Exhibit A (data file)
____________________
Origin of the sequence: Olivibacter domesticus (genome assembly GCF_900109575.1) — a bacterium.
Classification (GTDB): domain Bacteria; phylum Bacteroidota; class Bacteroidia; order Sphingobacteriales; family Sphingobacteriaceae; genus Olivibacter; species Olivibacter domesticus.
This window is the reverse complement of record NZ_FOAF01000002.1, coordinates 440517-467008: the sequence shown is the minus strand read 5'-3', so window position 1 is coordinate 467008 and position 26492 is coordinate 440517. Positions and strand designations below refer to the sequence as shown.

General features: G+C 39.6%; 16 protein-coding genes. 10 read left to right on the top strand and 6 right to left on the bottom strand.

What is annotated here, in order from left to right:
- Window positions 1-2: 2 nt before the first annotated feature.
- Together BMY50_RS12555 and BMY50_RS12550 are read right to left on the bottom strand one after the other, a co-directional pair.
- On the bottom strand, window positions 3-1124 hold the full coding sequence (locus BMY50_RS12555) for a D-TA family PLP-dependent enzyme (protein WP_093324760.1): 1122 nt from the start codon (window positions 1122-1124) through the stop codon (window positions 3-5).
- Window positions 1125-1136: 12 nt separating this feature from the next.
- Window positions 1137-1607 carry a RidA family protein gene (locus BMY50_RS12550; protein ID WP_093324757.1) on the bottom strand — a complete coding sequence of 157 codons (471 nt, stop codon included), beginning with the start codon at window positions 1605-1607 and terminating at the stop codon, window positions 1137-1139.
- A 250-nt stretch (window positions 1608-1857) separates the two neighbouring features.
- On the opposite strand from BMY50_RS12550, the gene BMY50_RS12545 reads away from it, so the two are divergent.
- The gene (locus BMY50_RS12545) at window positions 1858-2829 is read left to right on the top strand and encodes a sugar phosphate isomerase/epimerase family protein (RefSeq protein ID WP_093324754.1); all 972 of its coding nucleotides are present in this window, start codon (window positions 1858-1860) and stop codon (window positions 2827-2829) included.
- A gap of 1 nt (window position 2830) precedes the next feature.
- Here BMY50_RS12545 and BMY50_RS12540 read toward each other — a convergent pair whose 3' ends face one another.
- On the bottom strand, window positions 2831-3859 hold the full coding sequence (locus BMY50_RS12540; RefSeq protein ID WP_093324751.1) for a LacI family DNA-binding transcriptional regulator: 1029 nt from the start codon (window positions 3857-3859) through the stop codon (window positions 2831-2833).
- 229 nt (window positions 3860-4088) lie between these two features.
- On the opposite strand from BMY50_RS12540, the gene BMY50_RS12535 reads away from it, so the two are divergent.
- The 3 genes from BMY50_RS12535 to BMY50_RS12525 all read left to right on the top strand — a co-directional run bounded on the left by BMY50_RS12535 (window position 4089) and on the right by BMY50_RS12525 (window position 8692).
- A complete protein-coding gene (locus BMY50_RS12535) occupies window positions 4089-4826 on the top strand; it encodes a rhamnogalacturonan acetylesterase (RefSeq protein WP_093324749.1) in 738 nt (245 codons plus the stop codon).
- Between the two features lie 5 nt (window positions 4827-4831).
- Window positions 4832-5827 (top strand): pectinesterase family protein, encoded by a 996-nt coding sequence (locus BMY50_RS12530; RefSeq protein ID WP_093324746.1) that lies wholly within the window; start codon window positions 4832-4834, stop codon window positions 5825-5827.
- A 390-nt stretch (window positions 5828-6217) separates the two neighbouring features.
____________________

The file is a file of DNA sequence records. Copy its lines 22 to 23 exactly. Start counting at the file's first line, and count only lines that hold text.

- Window positions 4832-5827 (top strand): pectinesterase family protein, encoded by a 996-nt coding sequence (locus BMY50_RS12530; RefSeq protein ID WP_093324746.1) that lies wholly within the window; start codon window positions 4832-4834, stop codon window positions 5825-5827.
- A 390-nt stretch (window positions 5828-6217) separates the two neighbouring features.